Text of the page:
Oak Ridge National Laboratory researchers have developed a machine learning model that could help predict the impact pandemics such as COVID-19 have on fuel demand in the United States.
Combining expertise in physics, applied math and computing, Oak Ridge National Laboratory scientists are expanding the possibilities for simulating electromagnetic fields that underpin phenomena in materials design and telecommunications.
Ada Sedova’s journey to Oak Ridge National Laboratory has taken her on the path from pre-med studies in college to an accelerated graduate career in mathematics and biophysics and now to the intersection of computational science and biology
In the search to create materials that can withstand extreme radiation, Yanwen Zhang, a researcher at the Department of Energy’s Oak Ridge National Laboratory, says that materials scientists must think outside the box.
Oak Ridge National Laboratory researchers have discovered a better way to separate actinium-227, a rare isotope essential for an FDA-approved cancer treatment.
With the rise of the global pandemic, Omar Demerdash, a Liane B. Russell Distinguished Staff Fellow at ORNL since 2018, has become laser-focused on potential avenues to COVID-19 therapies.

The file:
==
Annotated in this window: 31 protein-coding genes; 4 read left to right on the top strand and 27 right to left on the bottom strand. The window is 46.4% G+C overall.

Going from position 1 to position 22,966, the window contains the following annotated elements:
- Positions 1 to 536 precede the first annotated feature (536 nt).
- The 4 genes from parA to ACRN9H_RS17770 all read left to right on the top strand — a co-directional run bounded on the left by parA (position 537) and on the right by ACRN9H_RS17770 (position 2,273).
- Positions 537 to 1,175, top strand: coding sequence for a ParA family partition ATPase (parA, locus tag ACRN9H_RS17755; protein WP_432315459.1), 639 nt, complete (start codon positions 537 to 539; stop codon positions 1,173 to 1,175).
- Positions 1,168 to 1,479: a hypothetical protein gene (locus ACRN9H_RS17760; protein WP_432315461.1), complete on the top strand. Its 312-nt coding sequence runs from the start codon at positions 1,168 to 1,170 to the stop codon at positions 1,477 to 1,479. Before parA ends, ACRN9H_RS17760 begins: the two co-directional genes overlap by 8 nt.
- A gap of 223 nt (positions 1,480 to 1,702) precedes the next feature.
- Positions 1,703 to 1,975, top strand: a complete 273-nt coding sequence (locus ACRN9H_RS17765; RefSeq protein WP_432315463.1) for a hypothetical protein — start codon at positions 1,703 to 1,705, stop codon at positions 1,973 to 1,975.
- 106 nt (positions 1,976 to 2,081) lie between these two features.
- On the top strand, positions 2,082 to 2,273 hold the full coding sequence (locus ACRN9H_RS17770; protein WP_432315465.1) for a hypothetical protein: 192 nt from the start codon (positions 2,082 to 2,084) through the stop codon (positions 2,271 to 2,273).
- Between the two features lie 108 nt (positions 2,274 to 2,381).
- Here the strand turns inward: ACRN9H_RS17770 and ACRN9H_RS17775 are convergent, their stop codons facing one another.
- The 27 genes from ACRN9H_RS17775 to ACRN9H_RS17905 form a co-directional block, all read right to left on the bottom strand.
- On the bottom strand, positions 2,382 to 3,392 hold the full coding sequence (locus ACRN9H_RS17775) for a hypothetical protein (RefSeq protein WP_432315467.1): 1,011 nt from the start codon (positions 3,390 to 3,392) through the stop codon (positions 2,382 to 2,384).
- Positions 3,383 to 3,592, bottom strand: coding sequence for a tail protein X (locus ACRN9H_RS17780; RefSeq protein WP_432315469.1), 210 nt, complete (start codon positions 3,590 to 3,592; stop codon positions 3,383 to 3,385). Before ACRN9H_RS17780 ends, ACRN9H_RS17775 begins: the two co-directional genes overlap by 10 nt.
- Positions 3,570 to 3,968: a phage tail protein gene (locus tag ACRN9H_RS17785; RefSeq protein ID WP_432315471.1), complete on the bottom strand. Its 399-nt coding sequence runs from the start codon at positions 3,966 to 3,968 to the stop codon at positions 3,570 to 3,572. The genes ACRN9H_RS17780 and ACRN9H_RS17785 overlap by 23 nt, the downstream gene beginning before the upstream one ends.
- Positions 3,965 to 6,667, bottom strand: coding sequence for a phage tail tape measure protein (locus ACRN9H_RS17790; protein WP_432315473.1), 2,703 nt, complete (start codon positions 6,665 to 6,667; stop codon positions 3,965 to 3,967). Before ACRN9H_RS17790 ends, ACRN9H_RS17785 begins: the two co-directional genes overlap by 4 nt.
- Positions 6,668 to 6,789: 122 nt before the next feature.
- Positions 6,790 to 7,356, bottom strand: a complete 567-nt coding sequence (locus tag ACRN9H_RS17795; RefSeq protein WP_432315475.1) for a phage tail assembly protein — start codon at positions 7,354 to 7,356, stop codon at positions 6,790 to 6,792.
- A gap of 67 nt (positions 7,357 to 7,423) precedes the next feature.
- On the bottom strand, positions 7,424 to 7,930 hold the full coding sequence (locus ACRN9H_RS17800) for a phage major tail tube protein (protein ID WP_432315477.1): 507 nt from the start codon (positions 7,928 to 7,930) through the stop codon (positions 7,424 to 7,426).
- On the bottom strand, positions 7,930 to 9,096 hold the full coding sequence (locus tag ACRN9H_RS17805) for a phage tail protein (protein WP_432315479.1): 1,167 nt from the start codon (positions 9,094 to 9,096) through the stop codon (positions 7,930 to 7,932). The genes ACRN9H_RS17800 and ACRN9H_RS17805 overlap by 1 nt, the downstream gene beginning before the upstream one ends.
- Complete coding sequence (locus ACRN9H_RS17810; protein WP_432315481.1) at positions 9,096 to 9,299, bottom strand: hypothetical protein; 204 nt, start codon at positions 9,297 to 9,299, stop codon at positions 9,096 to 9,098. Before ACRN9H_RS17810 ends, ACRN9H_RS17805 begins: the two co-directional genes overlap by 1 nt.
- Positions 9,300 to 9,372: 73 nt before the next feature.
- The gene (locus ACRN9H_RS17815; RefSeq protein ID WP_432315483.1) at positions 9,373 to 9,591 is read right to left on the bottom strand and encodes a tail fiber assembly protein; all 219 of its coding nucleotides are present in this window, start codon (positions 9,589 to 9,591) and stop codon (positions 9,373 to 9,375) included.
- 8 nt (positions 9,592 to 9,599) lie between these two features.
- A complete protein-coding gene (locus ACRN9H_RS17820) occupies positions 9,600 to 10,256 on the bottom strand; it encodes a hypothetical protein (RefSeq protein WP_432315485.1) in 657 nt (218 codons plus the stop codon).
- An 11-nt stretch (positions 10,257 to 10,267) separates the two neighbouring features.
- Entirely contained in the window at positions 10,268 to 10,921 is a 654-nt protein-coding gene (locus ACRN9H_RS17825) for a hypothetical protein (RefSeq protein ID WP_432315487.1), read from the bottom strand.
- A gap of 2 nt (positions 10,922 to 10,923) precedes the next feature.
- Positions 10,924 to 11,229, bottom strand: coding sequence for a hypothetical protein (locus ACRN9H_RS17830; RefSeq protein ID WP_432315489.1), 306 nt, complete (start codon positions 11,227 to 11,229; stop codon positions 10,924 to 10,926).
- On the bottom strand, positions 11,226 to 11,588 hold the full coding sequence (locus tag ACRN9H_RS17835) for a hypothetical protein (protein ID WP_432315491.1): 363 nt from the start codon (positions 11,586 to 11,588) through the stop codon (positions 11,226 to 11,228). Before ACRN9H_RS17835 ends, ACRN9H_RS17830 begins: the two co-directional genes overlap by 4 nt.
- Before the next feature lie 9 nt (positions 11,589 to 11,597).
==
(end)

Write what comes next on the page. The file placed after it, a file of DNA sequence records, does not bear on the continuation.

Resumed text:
Oak Ridge National Laboratory researchers have developed a thin film, highly conductive solid-state electrolyte made of a polymer and ceramic-based composite for lithium metal batteries.
Scientists have tapped the immense power of the Summit supercomputer at Oak Ridge National Laboratory to comb through millions of medical journal articles to identify potential vaccines, drugs and effective measures that could suppress or stop the spread of COVID-19.
Researchers at Oak Ridge National Laboratory demonstrated a 20-kilowatt bi-directional wireless charging system on a UPS plug-in hybrid electric delivery truck, advancing the technology to a larger class of vehicles and enabling a new energy storage method for fleet owners and their facilities.
In the Physics Division of the Department of Energy’s Oak Ridge National Laboratory, James (“Mitch”) Allmond conducts experiments and uses theoretical models to advance our understanding of the structure of atomic nuclei, which are made of various combinations of protons and neutrons (nucleons).